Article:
Round-up: Supreme Court decisions

Recent buzz has centered on the Supreme Court’s 5-4 decision to uphold the Patient Protection and Affordable Care Act and what the impact will be on the November elections, but health care wasn’t the only thing ruled on. Here’s a snapshot of other issues the Supreme Court ruled on in June.

Arizona immigration

In a mixed decision, the Supreme Court upheld part of Arizona’s strict border-control law, which forces the state’s law enforcement officers to check the residency status of people they suspect are in the country illegally. The court also struck down some parts of the law, voiding a provision making it a state crime for an immigrant to fail to carry federal registration papers.  

They invalidated sections that authorized jail time for illegal immigrants who seek work in Arizona and that gave state and local police more power to arrest immigrants suspected of offenses. 

The law was passed two years ago and has been controversial. The Obama administration opposed Arizona’s legislation and said it usurped the federal government’s power to enforce the nation’s immigration laws. 

“I am pleased that the Supreme Court has struck down key provisions of Arizona’s immigration law,” the president said. “At the same time, I remain concerned about the practical impact of the remaining provision of the Arizona law that requires local law enforcement officials to check the immigration status of anyone they even suspect to be here illegally.” 

Justice Elena Kagan recused herself from the case. She had served in the Administration during earlier stages of the litigation.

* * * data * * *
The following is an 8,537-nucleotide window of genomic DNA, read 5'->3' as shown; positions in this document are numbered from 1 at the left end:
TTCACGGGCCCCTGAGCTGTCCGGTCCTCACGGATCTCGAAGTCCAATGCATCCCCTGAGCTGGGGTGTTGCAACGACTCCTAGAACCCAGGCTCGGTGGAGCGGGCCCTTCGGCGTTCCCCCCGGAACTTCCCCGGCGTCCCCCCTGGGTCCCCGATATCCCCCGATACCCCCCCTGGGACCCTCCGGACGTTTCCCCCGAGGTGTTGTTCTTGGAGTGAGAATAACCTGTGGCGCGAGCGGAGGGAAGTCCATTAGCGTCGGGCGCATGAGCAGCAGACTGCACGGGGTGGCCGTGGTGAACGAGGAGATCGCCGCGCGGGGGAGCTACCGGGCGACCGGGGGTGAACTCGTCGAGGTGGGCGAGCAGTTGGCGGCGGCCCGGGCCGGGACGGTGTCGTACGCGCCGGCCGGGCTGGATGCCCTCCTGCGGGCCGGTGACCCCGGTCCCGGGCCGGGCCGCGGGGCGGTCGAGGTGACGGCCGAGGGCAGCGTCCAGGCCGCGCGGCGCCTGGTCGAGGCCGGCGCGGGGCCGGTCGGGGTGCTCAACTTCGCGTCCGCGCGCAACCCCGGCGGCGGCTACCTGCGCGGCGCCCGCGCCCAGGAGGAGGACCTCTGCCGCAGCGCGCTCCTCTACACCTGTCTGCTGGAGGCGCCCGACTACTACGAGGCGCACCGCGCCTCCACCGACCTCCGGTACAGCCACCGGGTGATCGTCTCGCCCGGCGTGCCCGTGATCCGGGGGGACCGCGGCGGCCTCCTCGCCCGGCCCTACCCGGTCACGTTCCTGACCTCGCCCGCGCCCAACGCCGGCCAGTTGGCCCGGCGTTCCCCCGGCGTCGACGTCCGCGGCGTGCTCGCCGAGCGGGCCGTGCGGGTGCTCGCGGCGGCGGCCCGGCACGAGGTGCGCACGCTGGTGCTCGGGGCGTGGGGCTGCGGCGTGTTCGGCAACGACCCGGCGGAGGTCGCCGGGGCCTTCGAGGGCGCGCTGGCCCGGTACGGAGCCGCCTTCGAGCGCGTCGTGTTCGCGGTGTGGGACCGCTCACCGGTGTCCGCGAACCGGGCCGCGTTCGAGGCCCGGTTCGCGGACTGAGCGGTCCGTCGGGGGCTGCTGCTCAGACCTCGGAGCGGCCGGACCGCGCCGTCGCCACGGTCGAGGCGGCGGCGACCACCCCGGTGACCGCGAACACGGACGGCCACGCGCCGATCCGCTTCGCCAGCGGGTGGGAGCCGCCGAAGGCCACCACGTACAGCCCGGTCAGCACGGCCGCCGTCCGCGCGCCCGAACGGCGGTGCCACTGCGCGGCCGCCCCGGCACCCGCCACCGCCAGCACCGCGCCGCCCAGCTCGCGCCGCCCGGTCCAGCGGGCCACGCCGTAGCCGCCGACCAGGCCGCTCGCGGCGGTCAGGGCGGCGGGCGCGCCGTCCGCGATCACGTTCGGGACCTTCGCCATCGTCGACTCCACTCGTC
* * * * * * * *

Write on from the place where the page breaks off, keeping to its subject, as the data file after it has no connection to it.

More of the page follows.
Stolen Valor Act

The Supreme Court struck down a law that would punish those who lied about receiving a military honor with fines or jail time.  

The case involved Xavier Alvarez, an elected member of the Three Valleys Municipal Water District Board in Pomona, Calif. In 2007, Alvarez said at a public water district board meeting that he was a retired Marine, had been “wounded many times,” and had been “awarded the Congressional Medal of Honor” in 1987, none of which was true. 

Alvarez pleaded guilty to violating the act, which was signed into law by President George W. Bush in 2006. However, he argued that his falsities were constitutionally protected. 

The Supreme Court agreed. The First Amendment protects lies like Alvarez’s, Justice Anthony Kennedy said. 

“The Stolen Valor Act infringes upon speech protected by the First Amendment,” Kennedy said. 

Cross on federal land

The Supreme Court declined to review an appeals court ruling that deemed the Mount Soledad cross an unconstitutional mixing of government and religion. 

The 29-foot cross sits on public land on a hilltop overlooking La Jolla and the Pacific Ocean in San Diego.  

Last year’s ruling by the 9th Circuit U.S. Court of Appeals that deemed the cross unconstitutional ended two decades of legal challenges over the 1950s cross that became a memorial to Korean War veterans. 

Allyson Ho, lead counsel for the co-defendant, the Mount Soledad Memorial Association, said she has not given up hope on the case. 

“While we are disappointed the Court did not accept this case for review at this time, we are hopeful we can find a solution that will allow this veterans memorial to remain,” she said.